We discretize in time by introducing a small time step \tau and we also linearize the convective terms:

(13)\frac{{\bf u}^n-{\bf u}^{n-1}}{\tau} + ({\bf u}^{n-1} \cdot \nabla)
 {\bf u}^n - ({\bf B}^{n-1}\cdot\nabla){\bf B}^n + \nabla p = 0

(14){{\bf B}^n-{\bf B}^{n-1}\over\tau} + ({\bf u}^{n-1}\cdot\nabla){\bf B}^n
    - ({\bf B}^{n-1}\cdot\nabla){\bf u}^n = 0

(15)\nabla\cdot{\bf u}^n = 0

Testing (13) by the test functions (v_1, v_2), (14) by the functions (C_1, C_2) and (15) by the test function q, we obtain the following weak formulation:

(16)\int_\Omega {u_1 v_1\over\tau} + ({\bf u}^{n-1}\cdot\nabla)u_1 v_1
    - ({\bf B}^{n-1}\cdot\nabla)B_1 v_1
    -p {\partial v_1\over\partial x} \,{\rm d}{\bf x} =
    \int_\Omega {u_1^{n-1} v_1\over\tau}\,{\rm d}{\bf x}

\int_\Omega {u_2 v_2\over\tau} + ({\bf u}^{n-1}\cdot\nabla)u_2 v_2
    - ({\bf B}^{n-1}\cdot\nabla)B_2 v_2
    -p {\partial v_2\over\partial y} \,{\rm d}{\bf x} =
    \int_\Omega {u_2^{n-1} v_2\over\tau}\,{\rm d}{\bf x}

(17)\int_\Omega {B_1 C_1\over\tau} + ({\bf u}^{n-1}\cdot\nabla)B_1 C_1
    - ({\bf B}^{n-1}\cdot\nabla)u_1 C_1 \,{\rm d}{\bf x} =
    \int_\Omega {B_1^{n-1} C_1\over\tau}\,{\rm d}{\bf x}

\int_\Omega {B_2 C_2\over\tau} + ({\bf u}^{n-1}\cdot\nabla)B_2 C_2
    - ({\bf B}^{n-1}\cdot\nabla)u_2 C_2 \,{\rm d}{\bf x} =
    \int_\Omega {B_2^{n-1} C_2\over\tau}\,{\rm d}{\bf x}

(18)\int_\Omega {\partial u_1\over\partial x}q + {\partial u_2\over\partial y}q
    \,{\rm d}{\bf x} = 0

To better understand the structure of these equations, we write it using bilinear and linear forms, as well as take into account the symmetries of the forms. Then we get a particularly simple structure:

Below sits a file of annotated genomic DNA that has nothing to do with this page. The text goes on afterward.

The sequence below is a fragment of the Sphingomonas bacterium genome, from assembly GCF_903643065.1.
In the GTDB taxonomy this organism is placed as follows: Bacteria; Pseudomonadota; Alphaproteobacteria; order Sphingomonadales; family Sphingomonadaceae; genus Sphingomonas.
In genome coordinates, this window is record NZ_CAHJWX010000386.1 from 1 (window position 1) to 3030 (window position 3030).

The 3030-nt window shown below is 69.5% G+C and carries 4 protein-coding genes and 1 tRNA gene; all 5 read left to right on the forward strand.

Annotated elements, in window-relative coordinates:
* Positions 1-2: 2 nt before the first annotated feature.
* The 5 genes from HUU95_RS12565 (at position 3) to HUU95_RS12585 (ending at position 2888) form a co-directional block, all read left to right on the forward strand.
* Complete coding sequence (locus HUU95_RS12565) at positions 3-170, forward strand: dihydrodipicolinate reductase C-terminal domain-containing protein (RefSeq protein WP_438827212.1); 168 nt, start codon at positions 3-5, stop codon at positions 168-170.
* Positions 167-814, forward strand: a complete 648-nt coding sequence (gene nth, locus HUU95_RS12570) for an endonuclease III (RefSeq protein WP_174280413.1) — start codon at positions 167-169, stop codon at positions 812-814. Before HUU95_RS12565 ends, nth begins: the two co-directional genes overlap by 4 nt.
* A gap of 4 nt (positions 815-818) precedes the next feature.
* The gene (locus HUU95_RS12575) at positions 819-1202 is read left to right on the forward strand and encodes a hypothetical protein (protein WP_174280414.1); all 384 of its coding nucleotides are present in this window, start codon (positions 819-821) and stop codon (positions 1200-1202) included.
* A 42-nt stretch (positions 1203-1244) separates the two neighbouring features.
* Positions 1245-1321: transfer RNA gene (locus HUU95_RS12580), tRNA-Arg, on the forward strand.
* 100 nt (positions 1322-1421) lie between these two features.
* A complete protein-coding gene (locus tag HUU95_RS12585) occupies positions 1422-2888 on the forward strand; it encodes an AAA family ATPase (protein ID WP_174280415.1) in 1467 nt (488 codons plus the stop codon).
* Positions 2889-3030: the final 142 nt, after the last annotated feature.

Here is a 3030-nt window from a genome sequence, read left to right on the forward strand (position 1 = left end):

+A(u_1, v_1) &&  && -X(p, v_1) && -B(B_1, v_1) &&  &=& l_1(v_1)\\
  && +A(u_2, v_2) && -Y(p, v_2) &&  && -B(B_2, v_2) &=& l_2(v_2)\\
+X(q, u_1) && +Y(q, u_2) &&  &&  &&  &=& 0\\
-B(u_1, C_1) &&  &&  && +A(B_1, C_1) &&  &=& l_4(C_1)\\
 && -B(u_2, C_2) &&  &&  && +A(B_2, C_2) &=& l_5(C_2)


A(u, v) &= \int_\Omega {u v\over\tau} +
    ({\bf u}^{n-1}\cdot\nabla)u v\,{\rm d}{\bf x}\\
B(u, v) &= \int_\Omega ({\bf B}^{n-1}\cdot\nabla)uv\,{\rm d}{\bf x}\\
X(u, v) &= \int_\Omega u {\partial v\over\partial x} \,{\rm d}{\bf x}\\
Y(u, v) &= \int_\Omega u {\partial v\over\partial y} \,{\rm d}{\bf x}\\
l_1(v) &= \int_\Omega {u_1^{n-1} v\over\tau} \,{\rm d}{\bf x}\\
l_2(v) &= \int_\Omega {u_2^{n-1} v\over\tau} \,{\rm d}{\bf x}\\
l_4(v) &= \int_\Omega {B_1^{n-1} v\over\tau} \,{\rm d}{\bf x}\\
l_5(v) &= \int_\Omega {B_2^{n-1} v\over\tau} \,{\rm d}{\bf x}

E.g. there are only 4 distinct bilinear forms. Schematically we can visualize the structure by:

A   -X -B  
  A -Y   -B
X Y      
-B     A  
  -B     A

In order to solve it with Hermes, we first need to write it in the block form:

a_{11}(u_1, v_1) &+& a_{12}(u_2, v_1) &+& a_{13}(p, v_1) &+&
    a_{14}(B_1, v_1) &+& a_{15}(B_2, v_1) &=& l_1(v_1)\\
a_{21}(u_1, v_2) &+& a_{22}(u_2, v_2) &+& a_{23}(p, v_2) &+&
    a_{24}(B_1, v_2) &+& a_{25}(B_2, v_2) &=& l_2(v_2)\\
a_{31}(u_1, q) &+& a_{32}(u_2, q) &+& a_{33}(p, q) &+&
    a_{34}(B_1, q) &+& a_{35}(B_2, q) &=& l_3(q)\\
a_{41}(u_1, C_1) &+& a_{42}(u_2, C_1) &+& a_{43}(p, C_1) &+&
    a_{44}(B_1, C_1) &+& a_{45}(B_2, C_1) &=& l_4(C_1)\\
a_{51}(u_1, C_2) &+& a_{52}(u_2, C_2) &+& a_{53}(p, C_2) &+&
    a_{54}(B_1, C_2) &+& a_{55}(B_2, C_2) &=& l_5(C_2)

comparing to the above, we get the following nonzero forms:

a_{11}(u_1, v_1) &+& 0 &+& a_{13}(p, v_1) &+&
    a_{14}(B_1, v_1) &+& 0 &=& l_1(v_1)\\
0 &+& a_{22}(u_2, v_2) &+& a_{23}(p, v_2) &+&
    0 &+& a_{25}(B_2, v_2) &=& l_2(v_2)\\
a_{31}(u_1, q) &+& a_{32}(u_2, q) &+& 0 &+&
    0 &+& 0 &=& 0\\
a_{41}(u_1, C_1) &+& 0 &+& 0 &+&
    a_{44}(B_1, C_1) &+& 0 &=& l_4(C_1)\\
0 &+& a_{52}(u_2, C_2) &+& 0 &+&
    0 &+& a_{55}(B_2, C_2) &=& l_5(C_2)


a_{11}(u_1, v_1) &= A(u_1, v_1)\\
a_{22}(u_2, v_2) &= A(u_2, v_2)\\
a_{44}(B_1, C_1) &= A(B_1, C_1)\\
a_{55}(B_2, C_1) &= A(B_2, C_2)\\
a_{13}(p, v_1) &= -X(p, v_1)\\
a_{31}(u_1, q) &= X(q, u_1)\\
a_{23}(p, v_2) &= -Y(p, v_2)\\
a_{32}(u_2, q) &= Y(q, u_2)\\
a_{14}(B_1, v_1) &= -B(B_1, v_1)\\
a_{41}(u_1, C_1) &= -B(u_1, C_1)\\
a_{25}(B_2, v_2) &= -B(B_2, v_2)\\
a_{52}(u_2, C_2) &= -B(u_2, C_2)

and l1, ..., l5 are the same as above.